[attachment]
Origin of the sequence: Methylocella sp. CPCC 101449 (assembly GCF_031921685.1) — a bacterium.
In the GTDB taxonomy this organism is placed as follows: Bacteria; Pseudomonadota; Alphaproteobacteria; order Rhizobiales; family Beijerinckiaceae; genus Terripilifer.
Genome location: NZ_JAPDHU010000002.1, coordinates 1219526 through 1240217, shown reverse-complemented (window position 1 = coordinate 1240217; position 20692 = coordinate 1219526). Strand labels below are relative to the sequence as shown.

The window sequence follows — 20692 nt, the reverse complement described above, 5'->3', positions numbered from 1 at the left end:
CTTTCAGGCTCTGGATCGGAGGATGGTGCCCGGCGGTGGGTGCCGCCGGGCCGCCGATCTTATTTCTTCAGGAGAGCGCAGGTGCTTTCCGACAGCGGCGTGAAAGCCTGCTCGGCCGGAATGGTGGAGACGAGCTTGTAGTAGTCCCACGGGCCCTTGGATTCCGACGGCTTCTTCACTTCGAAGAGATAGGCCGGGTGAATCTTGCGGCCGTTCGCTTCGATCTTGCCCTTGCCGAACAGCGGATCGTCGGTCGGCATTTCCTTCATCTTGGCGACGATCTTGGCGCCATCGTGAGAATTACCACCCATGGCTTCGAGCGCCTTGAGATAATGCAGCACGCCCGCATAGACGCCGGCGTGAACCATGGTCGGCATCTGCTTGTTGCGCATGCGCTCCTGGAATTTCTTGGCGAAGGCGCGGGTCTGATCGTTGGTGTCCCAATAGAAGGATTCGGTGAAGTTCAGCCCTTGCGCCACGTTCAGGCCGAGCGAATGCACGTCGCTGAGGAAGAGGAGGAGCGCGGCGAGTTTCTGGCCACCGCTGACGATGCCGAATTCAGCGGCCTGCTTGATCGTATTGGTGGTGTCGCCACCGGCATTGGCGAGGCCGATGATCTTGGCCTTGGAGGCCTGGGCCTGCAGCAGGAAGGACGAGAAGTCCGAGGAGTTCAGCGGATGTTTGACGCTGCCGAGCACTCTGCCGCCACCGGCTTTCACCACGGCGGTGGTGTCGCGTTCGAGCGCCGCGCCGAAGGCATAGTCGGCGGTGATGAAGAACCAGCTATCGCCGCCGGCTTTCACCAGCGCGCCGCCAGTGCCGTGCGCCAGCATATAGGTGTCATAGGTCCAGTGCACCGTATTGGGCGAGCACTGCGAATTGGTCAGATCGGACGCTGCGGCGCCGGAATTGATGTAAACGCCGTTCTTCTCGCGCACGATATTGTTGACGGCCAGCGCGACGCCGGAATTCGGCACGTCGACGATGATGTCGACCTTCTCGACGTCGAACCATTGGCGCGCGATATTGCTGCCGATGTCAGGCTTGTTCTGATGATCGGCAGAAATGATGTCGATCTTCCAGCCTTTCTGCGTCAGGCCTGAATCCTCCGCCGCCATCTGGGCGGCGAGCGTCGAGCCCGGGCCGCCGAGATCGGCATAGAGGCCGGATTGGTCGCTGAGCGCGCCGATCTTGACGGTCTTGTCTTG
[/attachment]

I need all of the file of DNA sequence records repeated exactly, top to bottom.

Origin of the sequence: Methylocella sp. CPCC 101449 (assembly GCF_031921685.1) — a bacterium.
In the GTDB taxonomy this organism is placed as follows: Bacteria; Pseudomonadota; Alphaproteobacteria; order Rhizobiales; family Beijerinckiaceae; genus Terripilifer.
Genome location: NZ_JAPDHU010000002.1, coordinates 1219526 through 1240217, shown reverse-complemented (window position 1 = coordinate 1240217; position 20692 = coordinate 1219526). Strand labels below are relative to the sequence as shown.

The window sequence follows — 20692 nt, the reverse complement described above, 5'->3', positions numbered from 1 at the left end:
CTTTCAGGCTCTGGATCGGAGGATGGTGCCCGGCGGTGGGTGCCGCCGGGCCGCCGATCTTATTTCTTCAGGAGAGCGCAGGTGCTTTCCGACAGCGGCGTGAAAGCCTGCTCGGCCGGAATGGTGGAGACGAGCTTGTAGTAGTCCCACGGGCCCTTGGATTCCGACGGCTTCTTCACTTCGAAGAGATAGGCCGGGTGAATCTTGCGGCCGTTCGCTTCGATCTTGCCCTTGCCGAACAGCGGATCGTCGGTCGGCATTTCCTTCATCTTGGCGACGATCTTGGCGCCATCGTGAGAATTACCACCCATGGCTTCGAGCGCCTTGAGATAATGCAGCACGCCCGCATAGACGCCGGCGTGAACCATGGTCGGCATCTGCTTGTTGCGCATGCGCTCCTGGAATTTCTTGGCGAAGGCGCGGGTCTGATCGTTGGTGTCCCAATAGAAGGATTCGGTGAAGTTCAGCCCTTGCGCCACGTTCAGGCCGAGCGAATGCACGTCGCTGAGGAAGAGGAGGAGCGCGGCGAGTTTCTGGCCACCGCTGACGATGCCGAATTCAGCGGCCTGCTTGATCGTATTGGTGGTGTCGCCACCGGCATTGGCGAGGCCGATGATCTTGGCCTTGGAGGCCTGGGCCTGCAGCAGGAAGGACGAGAAGTCCGAGGAGTTCAGCGGATGTTTGACGCTGCCGAGCACTCTGCCGCCACCGGCTTTCACCACGGCGGTGGTGTCGCGTTCGAGCGCCGCGCCGAAGGCATAGTCGGCGGTGATGAAGAACCAGCTATCGCCGCCGGCTTTCACCAGCGCGCCGCCAGTGCCGTGCGCCAGCATATAGGTGTCATAGGTCCAGTGCACCGTATTGGGCGAGCACTGCGAATTGGTCAGATCGGACGCTGCGGCGCCGGAATTGATGTAAACGCCGTTCTTCTCGCGCACGATATTGTTGACGGCCAGCGCGACGCCGGAATTCGGCACGTCGACGATGATGTCGACCTTCTCGACGTCGAACCATTGGCGCGCGATATTGCTGCCGATGTCAGGCTTGTTCTGATGATCGGCAGAAATGATGTCGATCTTCCAGCCTTTCTGCGTCAGGCCTGAATCCTCCGCCGCCATCTGGGCGGCGAGCGTCGAGCCCGGGCCGCCGAGATCGGCATAGAGGCCGGATTGGTCGCTGAGCGCGCCGATCTTGACGGTCTTGTCTTG